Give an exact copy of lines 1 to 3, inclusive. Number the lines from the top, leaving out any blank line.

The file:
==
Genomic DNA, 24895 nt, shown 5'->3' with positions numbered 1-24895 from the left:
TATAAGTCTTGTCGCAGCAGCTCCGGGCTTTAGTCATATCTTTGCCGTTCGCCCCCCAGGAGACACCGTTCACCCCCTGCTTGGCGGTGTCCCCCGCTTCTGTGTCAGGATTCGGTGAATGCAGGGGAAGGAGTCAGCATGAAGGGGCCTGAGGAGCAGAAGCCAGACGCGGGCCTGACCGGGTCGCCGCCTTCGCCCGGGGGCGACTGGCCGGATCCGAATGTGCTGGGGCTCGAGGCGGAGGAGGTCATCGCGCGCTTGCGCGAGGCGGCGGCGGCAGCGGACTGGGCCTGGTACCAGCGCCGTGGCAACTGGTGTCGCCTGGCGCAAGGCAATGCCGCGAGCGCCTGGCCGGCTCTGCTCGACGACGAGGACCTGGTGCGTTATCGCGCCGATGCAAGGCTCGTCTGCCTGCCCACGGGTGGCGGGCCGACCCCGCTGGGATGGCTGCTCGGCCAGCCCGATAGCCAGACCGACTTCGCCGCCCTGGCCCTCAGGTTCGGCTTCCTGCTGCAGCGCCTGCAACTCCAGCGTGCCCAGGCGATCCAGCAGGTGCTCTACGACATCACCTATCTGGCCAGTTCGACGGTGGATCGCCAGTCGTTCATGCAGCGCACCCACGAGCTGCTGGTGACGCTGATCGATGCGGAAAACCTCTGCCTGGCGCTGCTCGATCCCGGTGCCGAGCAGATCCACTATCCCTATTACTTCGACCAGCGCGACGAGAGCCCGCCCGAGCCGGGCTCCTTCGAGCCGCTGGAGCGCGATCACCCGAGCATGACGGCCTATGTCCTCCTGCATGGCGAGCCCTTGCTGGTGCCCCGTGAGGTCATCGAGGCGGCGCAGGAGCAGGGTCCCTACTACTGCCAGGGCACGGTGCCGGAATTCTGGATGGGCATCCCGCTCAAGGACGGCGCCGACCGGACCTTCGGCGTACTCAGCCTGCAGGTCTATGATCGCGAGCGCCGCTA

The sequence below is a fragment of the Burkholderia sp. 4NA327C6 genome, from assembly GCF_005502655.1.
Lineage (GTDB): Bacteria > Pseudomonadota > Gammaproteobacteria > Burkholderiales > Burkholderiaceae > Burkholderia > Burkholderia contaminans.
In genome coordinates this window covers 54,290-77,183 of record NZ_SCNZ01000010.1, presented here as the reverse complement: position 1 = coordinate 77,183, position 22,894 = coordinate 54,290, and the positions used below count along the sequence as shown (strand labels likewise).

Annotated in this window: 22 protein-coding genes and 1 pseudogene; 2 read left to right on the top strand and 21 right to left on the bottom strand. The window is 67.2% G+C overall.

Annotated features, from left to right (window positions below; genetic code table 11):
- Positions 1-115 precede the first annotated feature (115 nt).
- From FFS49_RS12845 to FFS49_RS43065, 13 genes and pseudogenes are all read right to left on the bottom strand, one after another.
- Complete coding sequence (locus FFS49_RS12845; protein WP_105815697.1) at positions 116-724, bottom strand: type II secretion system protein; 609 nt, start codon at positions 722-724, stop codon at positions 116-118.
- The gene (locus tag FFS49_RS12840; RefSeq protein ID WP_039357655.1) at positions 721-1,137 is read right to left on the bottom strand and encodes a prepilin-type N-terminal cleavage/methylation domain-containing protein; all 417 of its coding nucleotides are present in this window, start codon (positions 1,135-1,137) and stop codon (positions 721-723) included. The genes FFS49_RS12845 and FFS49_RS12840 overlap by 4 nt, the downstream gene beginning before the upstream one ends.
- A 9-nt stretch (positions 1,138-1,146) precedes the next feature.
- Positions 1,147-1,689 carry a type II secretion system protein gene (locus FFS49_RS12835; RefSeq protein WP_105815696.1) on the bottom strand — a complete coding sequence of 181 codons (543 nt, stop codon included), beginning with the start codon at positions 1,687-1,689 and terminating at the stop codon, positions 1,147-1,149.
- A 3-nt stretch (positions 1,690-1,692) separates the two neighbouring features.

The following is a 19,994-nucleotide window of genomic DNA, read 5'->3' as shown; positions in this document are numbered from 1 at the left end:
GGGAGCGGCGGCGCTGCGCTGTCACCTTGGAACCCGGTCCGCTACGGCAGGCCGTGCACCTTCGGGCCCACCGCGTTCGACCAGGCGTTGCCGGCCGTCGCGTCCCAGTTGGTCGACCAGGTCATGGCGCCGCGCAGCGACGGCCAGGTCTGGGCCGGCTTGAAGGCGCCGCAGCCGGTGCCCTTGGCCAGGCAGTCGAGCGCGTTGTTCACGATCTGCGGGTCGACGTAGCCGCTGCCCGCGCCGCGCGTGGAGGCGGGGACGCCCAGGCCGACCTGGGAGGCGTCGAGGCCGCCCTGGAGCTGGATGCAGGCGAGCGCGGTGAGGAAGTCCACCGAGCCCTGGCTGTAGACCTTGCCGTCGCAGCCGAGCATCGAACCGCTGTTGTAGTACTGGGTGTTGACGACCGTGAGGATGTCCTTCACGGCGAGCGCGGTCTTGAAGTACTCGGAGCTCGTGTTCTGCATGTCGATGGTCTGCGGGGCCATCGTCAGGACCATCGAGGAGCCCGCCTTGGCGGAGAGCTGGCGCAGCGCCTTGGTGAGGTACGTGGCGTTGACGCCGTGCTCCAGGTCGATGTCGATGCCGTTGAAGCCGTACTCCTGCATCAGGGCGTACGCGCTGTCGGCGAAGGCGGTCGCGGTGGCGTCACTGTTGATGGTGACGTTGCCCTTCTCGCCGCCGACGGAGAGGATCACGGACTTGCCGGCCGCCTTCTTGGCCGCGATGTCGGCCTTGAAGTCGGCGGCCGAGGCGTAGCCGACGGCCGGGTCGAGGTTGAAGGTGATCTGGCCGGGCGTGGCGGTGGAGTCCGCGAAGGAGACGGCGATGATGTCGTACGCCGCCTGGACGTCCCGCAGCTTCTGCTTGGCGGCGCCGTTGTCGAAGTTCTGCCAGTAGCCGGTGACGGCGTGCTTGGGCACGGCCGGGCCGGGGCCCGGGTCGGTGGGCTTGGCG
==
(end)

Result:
Genomic DNA, 24895 nt, shown 5'->3' with positions numbered 1-24895 from the left:
TATAAGTCTTGTCGCAGCAGCTCCGGGCTTTAGTCATATCTTTGCCGTTCGCCCCCCAGGAGACACCGTTCACCCCCTGCTTGGCGGTGTCCCCCGCTTCTGTGTCAGGATTCGGTGAATGCAGGGGAAGGAGTCAGCATGAAGGGGCCTGAGGAGCAGAAGCCAGACGCGGGCCTGACCGGGTCGCCGCCTTCGCCCGGGGGCGACTGGCCGGATCCGAATGTGCTGGGGCTCGAGGCGGAGGAGGTCATCGCGCGCTTGCGCGAGGCGGCGGCGGCAGCGGACTGGGCCTGGTACCAGCGCCGTGGCAACTGGTGTCGCCTGGCGCAAGGCAATGCCGCGAGCGCCTGGCCGGCTCTGCTCGACGACGAGGACCTGGTGCGTTATCGCGCCGATGCAAGGCTCGTCTGCCTGCCCACGGGTGGCGGGCCGACCCCGCTGGGATGGCTGCTCGGCCAGCCCGATAGCCAGACCGACTTCGCCGCCCTGGCCCTCAGGTTCGGCTTCCTGCTGCAGCGCCTGCAACTCCAGCGTGCCCAGGCGATCCAGCAGGTGCTCTACGACATCACCTATCTGGCCAGTTCGACGGTGGATCGCCAGTCGTTCATGCAGCGCACCCACGAGCTGCTGGTGACGCTGATCGATGCGGAAAACCTCTGCCTGGCGCTGCTCGATCCCGGTGCCGAGCAGATCCACTATCCCTATTACTTCGACCAGCGCGACGAGAGCCCGCCCGAGCCGGGCTCCTTCGAGCCGCTGGAGCGCGATCACCCGAGCATGACGGCCTATGTCCTCCTGCATGGCGAGCCCTTGCTGGTGCCCCGTGAGGTCATCGAGGCGGCGCAGGAGCAGGGTCCCTACTACTGCCAGGGCACGGTGCCGGAATTCTGGATGGGCATCCCGCTCAAGGACGGCGCCGACCGGACCTTCGGCGTACTCAGCCTGCAGGTCTATGATCGCGAGCGCCGCTA

The sequence below is a fragment of the Burkholderia sp. 4NA327C6 genome, from assembly GCF_005502655.1.